At a surveillance level, the Executives’ Meeting of East Asia and Pacific Central Banks (EMEAP) was set up in 1991 to monitor financial market developments and exchange information on perceived threats. More recently, Thailand has instigated an Asian Bond Fund as a part of the Asian Cooperation Dialogue, with the objective of developing domestic capital markets and reducing reliance upon speculative inflows from abroad…"
In the meantime, Japan has been polishing up the AMF formula and, reverting to its traditionally more pragmatic approach, has shifted the battleground to the diplomatic front. Two years ago, the ADB launched a scathing attack on the IMF’s role in the global financial architecture by floating the idea of ‘credible emergency financing from official sources, with less strings’. In language that clearly was aimed at Asia’s central bankers and monetary chiefs, the institute’s Japanese dean, Masaru Yoshitomi, called for ‘collective measures to restore systemic currency stability, including joint interventions’.
Simultaneously, Kuroda’s predecessor at the ADB, Tadao Chino, began to challenge the World Bank’s function as the final arbiter of global development policy by setting the agency on a more independent footing. ASEAN countries have given warm, if qualified, support for monetary union, even awarding the ADB Institute a contract several years ago to conduct regular surveillance of the members’ economies, in a pointed intrusion into the IMF’s turf.”- (“Asia’s Answer to the IMF”, Alan Boyd, Asia Times, Feb. 19, 2005)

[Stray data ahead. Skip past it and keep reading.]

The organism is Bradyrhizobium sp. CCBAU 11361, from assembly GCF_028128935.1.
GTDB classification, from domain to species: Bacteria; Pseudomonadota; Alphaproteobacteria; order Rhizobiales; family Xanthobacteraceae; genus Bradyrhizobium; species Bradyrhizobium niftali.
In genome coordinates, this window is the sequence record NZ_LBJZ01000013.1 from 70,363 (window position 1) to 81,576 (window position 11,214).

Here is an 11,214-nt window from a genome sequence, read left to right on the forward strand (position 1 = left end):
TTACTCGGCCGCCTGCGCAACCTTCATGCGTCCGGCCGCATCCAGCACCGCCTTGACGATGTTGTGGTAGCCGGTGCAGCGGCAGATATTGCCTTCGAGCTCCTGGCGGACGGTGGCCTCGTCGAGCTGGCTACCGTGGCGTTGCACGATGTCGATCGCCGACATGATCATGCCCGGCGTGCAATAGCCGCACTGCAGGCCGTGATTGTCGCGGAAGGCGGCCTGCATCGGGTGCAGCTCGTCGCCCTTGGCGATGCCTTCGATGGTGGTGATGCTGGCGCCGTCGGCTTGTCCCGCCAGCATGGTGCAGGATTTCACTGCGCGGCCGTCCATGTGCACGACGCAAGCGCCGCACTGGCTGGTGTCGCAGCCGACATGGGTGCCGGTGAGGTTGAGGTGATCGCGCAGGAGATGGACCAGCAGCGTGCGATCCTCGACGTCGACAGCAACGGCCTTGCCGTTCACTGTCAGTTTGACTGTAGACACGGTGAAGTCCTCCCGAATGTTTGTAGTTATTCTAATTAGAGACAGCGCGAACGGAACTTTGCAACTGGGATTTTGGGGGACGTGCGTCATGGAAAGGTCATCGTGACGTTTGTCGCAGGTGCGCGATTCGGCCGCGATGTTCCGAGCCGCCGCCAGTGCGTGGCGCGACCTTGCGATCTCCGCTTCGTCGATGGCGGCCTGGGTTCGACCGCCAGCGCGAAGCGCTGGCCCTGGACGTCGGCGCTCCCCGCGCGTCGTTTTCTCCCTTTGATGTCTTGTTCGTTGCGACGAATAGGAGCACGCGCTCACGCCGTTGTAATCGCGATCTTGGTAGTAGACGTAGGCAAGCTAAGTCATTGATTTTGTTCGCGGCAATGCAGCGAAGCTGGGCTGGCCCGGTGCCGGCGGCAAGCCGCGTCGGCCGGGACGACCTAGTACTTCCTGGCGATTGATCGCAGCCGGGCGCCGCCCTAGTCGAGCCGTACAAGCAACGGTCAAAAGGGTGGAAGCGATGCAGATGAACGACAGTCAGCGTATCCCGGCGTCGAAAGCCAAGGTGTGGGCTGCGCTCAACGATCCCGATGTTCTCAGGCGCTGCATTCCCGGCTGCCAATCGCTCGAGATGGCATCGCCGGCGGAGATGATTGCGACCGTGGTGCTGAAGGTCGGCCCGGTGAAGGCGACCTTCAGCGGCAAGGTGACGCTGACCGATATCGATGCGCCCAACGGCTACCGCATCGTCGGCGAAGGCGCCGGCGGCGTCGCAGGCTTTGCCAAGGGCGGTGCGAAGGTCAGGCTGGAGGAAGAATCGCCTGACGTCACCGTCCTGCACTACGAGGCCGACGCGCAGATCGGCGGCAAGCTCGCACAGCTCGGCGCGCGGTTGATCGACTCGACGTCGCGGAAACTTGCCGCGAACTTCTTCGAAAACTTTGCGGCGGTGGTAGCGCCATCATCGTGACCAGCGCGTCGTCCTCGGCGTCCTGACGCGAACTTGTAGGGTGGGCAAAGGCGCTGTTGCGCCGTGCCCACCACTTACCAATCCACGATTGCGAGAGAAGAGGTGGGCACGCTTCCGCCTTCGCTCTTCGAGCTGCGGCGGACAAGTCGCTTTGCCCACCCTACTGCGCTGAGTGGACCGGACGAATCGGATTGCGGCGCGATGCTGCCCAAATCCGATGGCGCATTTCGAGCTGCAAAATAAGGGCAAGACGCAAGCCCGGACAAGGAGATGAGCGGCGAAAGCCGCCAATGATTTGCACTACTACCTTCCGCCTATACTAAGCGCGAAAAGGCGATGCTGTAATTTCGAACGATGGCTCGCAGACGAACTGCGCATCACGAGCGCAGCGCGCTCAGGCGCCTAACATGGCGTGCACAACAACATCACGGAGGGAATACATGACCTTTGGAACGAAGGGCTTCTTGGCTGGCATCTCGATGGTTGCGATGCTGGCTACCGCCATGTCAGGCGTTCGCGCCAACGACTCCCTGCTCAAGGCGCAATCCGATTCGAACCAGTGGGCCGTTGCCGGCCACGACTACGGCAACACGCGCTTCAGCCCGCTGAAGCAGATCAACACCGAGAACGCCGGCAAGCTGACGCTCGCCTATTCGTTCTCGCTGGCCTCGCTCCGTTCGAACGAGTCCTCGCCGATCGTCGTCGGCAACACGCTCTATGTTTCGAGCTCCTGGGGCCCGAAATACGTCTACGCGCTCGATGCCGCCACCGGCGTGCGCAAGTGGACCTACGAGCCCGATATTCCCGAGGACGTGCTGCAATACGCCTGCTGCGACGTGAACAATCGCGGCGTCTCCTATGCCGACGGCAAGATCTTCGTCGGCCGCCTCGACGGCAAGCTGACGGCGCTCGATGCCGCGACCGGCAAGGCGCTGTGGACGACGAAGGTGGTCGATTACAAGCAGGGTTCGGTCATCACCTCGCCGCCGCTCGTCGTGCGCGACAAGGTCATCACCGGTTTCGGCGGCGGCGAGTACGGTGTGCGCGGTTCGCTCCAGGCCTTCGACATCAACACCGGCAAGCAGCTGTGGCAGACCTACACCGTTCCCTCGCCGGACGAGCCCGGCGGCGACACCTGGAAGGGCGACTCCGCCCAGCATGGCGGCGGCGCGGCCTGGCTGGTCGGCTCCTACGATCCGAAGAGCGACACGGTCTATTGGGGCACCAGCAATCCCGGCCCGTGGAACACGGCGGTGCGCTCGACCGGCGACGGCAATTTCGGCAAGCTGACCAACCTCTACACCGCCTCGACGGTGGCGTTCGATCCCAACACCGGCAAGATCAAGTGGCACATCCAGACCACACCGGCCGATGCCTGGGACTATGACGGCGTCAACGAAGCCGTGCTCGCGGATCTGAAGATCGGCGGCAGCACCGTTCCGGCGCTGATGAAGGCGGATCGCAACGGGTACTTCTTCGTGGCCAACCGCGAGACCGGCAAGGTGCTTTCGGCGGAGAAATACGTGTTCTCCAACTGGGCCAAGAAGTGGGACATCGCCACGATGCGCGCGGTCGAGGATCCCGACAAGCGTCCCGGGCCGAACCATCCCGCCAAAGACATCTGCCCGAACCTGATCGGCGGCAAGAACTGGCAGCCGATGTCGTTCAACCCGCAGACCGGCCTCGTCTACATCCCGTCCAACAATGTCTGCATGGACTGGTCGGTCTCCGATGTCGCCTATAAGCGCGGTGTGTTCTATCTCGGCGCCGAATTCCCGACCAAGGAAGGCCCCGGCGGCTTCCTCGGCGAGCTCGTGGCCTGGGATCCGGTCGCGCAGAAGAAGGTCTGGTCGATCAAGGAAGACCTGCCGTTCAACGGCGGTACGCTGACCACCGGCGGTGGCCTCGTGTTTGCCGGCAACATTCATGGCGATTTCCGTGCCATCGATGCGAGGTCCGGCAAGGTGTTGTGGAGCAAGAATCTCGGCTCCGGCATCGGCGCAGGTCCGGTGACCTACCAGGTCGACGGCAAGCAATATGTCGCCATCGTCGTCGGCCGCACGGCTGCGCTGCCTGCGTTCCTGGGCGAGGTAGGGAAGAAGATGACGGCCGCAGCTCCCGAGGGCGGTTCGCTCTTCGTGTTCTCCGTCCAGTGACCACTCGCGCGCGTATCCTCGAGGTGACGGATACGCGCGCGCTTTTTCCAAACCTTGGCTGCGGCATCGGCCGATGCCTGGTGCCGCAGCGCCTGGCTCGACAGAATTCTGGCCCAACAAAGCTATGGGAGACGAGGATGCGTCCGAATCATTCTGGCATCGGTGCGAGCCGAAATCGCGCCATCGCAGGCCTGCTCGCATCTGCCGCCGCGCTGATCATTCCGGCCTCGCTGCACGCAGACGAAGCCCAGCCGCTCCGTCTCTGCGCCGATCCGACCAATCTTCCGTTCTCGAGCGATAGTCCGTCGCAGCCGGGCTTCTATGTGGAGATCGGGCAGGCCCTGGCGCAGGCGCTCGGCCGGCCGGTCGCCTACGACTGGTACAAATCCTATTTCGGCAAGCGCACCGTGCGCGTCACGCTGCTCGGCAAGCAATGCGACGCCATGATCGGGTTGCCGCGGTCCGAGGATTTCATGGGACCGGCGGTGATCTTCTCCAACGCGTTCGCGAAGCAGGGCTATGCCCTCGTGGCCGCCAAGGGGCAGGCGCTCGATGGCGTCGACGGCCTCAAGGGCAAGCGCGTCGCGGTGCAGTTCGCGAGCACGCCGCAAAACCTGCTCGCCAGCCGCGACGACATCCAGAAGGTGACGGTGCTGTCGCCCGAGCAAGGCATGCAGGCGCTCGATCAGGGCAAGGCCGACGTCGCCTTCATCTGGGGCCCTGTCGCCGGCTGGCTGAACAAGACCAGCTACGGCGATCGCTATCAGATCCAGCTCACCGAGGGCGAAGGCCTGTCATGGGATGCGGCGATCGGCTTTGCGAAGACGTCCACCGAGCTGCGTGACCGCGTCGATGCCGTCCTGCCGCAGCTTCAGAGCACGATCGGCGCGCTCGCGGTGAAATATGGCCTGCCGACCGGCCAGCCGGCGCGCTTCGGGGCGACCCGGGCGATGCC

It is understandable why Washington would continue to resist the notion of an Asian Monetary Fund. As things stand right now, in spite of the significant contraction in bond yields since the late 1990s, western investors continue to extract huge risk premiums from the entire emerging markets universe as a quid pro quo for the provision of their capital. This is manifestly perverse, especially when one considers that the ultimate source of much of that liquidity is Asia. All of the nations of Asia continue to run large current account surpluses, the proceeds of which are funnelled back into the US Treasury market, where the savers obtain a yield of less than 5 per cent, in a country which is now the world’s largest debtor nation, suffering the twin diseases of a declining currency and higher inflation (both of which are eroding the real value of the Asian creditors’ respective investments).
By contrast, even leading Asian conglomerates (whose products are readily gobbled up by the American consumer) are forced to pay several hundred basis points above the yield of Treasuries. The Western investor or banker is extracting a wholly unmerited premium, whilst the US continues to trade on its reserve currency and safe haven status to subsidise its over-consumption and perpetuate the country’s growing financial imbalances.